(St. Andrew the Apostle vs. Aegas the Roman Governor)

According to tradition, Andrew—who was Peter’s brother and the first follower of Jesus—preached the gospel in the region North of the Black Sea and in various parts of Greece. His life ended in the Greek city of Patras. He was crucified by Aegeas, the governor of the region at the time. When Aegeas the governor heard about this, he came to Patras to put an end to the Christian movement there. To do this, he enforced a legal requirement that everyone worship the Roman gods by making sacrifices to them. Andrew immediately decided to resist Aegeas and went to address him directly.

ST. ANDREW THE APOSTLE: “It would be wise for someone who judges men to know the One who is his Judge—the One who lives in heaven. And once you have known Him, you will worship Him, since He is the One true God. In so doing, this judge of men will turn his mind away from false gods and blind idols.”

AEGAS THE GOVERNOR: Are you the same Andrew that overthrew the temple of the gods? Are you the same Andrew that goes around persuading men to believe in superstitions which Rome has abolished? I have been commanded to put an end to such teaching.”

ST. ANDREW THE APOSTLE: “The Son of God came from heaven into the world for man’s sake. He taught us that these idols you honor as gods are not only not gods, but are actually cruel demons. They are enemies to mankind, and they teach people nothing except things which offend God. As a result, these people fall into all kinds of wickedness, and when they die, they have nothing to offer to God but evil deeds.”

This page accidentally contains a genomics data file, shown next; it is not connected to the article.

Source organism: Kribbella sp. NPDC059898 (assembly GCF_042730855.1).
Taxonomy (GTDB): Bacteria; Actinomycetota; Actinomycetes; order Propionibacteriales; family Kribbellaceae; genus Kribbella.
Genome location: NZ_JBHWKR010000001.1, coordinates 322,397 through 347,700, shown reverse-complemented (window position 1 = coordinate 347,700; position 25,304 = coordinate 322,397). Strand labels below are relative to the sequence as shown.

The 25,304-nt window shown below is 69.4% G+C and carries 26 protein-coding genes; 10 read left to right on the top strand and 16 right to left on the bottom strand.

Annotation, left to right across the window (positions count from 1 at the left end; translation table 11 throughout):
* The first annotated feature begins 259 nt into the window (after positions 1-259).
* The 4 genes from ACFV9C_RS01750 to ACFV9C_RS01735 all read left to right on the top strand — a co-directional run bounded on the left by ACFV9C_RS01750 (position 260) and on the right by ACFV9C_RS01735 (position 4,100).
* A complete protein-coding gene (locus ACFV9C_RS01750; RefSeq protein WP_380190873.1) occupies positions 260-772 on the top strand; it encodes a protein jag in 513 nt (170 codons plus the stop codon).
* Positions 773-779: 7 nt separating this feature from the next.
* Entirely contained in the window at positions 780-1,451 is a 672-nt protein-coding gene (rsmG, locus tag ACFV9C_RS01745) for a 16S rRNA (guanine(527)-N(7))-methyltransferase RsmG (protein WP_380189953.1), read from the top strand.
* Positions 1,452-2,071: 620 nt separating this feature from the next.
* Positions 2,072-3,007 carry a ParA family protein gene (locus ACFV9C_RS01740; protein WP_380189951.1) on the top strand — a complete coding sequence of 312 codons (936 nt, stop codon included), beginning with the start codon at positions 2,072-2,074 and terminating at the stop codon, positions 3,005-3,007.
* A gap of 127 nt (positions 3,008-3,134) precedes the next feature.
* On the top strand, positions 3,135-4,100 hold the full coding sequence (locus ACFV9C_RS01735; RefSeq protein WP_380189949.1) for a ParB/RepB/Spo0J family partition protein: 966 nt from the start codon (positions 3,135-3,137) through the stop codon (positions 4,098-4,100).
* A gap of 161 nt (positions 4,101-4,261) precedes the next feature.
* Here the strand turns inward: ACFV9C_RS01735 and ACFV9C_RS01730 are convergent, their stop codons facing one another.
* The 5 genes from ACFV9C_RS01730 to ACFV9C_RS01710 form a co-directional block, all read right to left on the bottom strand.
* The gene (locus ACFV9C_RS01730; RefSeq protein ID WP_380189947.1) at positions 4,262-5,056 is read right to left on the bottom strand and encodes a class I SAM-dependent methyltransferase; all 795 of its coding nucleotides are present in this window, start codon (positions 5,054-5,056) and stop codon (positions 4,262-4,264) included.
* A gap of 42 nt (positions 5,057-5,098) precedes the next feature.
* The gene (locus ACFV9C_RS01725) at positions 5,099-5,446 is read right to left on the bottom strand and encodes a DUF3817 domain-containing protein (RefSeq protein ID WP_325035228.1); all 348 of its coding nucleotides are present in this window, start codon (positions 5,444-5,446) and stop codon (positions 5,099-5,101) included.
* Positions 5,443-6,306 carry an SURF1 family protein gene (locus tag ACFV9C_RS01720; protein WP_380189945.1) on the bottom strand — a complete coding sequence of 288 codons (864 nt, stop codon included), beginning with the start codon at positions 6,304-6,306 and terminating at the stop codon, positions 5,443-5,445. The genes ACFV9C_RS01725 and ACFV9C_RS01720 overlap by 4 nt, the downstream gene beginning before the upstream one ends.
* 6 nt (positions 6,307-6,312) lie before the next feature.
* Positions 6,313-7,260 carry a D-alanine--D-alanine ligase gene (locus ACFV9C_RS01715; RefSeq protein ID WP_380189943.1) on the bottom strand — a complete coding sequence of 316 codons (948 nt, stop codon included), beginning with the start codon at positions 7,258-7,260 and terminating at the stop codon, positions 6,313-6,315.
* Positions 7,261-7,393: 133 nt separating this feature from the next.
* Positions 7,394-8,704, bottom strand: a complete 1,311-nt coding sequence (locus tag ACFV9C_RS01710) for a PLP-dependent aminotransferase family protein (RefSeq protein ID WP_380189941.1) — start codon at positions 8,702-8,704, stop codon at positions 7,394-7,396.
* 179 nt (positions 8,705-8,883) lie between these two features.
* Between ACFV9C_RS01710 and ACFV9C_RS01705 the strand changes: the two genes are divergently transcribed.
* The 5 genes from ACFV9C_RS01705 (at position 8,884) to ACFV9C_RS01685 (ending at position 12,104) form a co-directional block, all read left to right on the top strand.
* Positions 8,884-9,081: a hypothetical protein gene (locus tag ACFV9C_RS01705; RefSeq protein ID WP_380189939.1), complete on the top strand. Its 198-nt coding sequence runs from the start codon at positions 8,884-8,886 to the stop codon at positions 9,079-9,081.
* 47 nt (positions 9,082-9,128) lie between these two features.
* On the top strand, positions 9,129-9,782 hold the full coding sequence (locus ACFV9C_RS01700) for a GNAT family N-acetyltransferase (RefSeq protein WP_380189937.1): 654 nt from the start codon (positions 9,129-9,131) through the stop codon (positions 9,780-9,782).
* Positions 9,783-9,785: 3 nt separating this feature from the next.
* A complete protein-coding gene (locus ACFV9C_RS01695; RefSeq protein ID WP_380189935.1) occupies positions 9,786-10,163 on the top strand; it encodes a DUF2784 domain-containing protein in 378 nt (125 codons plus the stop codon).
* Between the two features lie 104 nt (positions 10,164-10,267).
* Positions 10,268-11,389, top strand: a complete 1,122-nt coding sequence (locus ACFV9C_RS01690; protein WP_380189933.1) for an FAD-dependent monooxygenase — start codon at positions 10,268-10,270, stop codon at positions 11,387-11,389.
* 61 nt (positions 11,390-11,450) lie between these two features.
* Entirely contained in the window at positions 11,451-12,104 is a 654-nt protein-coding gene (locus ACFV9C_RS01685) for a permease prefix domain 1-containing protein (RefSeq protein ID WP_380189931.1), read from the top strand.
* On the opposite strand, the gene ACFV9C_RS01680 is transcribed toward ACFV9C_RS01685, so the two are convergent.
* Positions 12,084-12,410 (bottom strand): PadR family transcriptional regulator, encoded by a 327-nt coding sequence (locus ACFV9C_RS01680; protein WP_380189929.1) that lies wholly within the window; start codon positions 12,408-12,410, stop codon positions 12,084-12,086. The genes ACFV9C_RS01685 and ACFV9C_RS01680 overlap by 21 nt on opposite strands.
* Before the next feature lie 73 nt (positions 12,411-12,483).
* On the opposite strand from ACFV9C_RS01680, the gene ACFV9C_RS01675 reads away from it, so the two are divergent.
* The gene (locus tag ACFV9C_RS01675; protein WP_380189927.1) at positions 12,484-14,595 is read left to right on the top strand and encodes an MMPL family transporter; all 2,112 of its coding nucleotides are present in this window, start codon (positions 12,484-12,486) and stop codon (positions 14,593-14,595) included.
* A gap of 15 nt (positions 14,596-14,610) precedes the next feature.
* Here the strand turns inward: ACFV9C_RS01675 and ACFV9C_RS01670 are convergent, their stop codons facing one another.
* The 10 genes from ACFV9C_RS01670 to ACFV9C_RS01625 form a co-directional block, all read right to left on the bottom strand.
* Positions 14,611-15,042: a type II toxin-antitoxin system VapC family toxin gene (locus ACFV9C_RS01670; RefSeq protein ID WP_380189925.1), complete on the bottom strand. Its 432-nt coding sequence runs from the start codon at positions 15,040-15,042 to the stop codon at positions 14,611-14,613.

(The governor was not appeased by what Andrew had to say. Instead, he commanded Andrew to quit teaching and preaching these things immediately. If he refused, he would be fastened to the cross at once.)

ST ANDREW THE APOSTLE: “I would not preach the honor and glory of the cross if I feared the death of the cross.”

(The sentence of death was pronounced, and Andrew was taken away to be crucified for denying the religion of the Roman gods. Because crucifixion was an especially cruel and painful death, men who faced it often lost their minds from fear. They would frequently faint when they saw the cross. Andrew, however, didn’t even pale. Instead, out of his deep love for Christ)

ST. ANDREW THE APOSTLE: “O most beautiful cross that was glorified by carrying the body of Christ! Glorious cross, sweetly desired, ardently loved, always sought, and finally prepared for my heart that has so long awaited you. Take me, o cross! Embrace me. Release me from my life among men. Bring me quickly and diligently to the Master. Through you He will receive me, He, Who through you has saved me.”
-St. Andrew the Apostle (60-70 AD)

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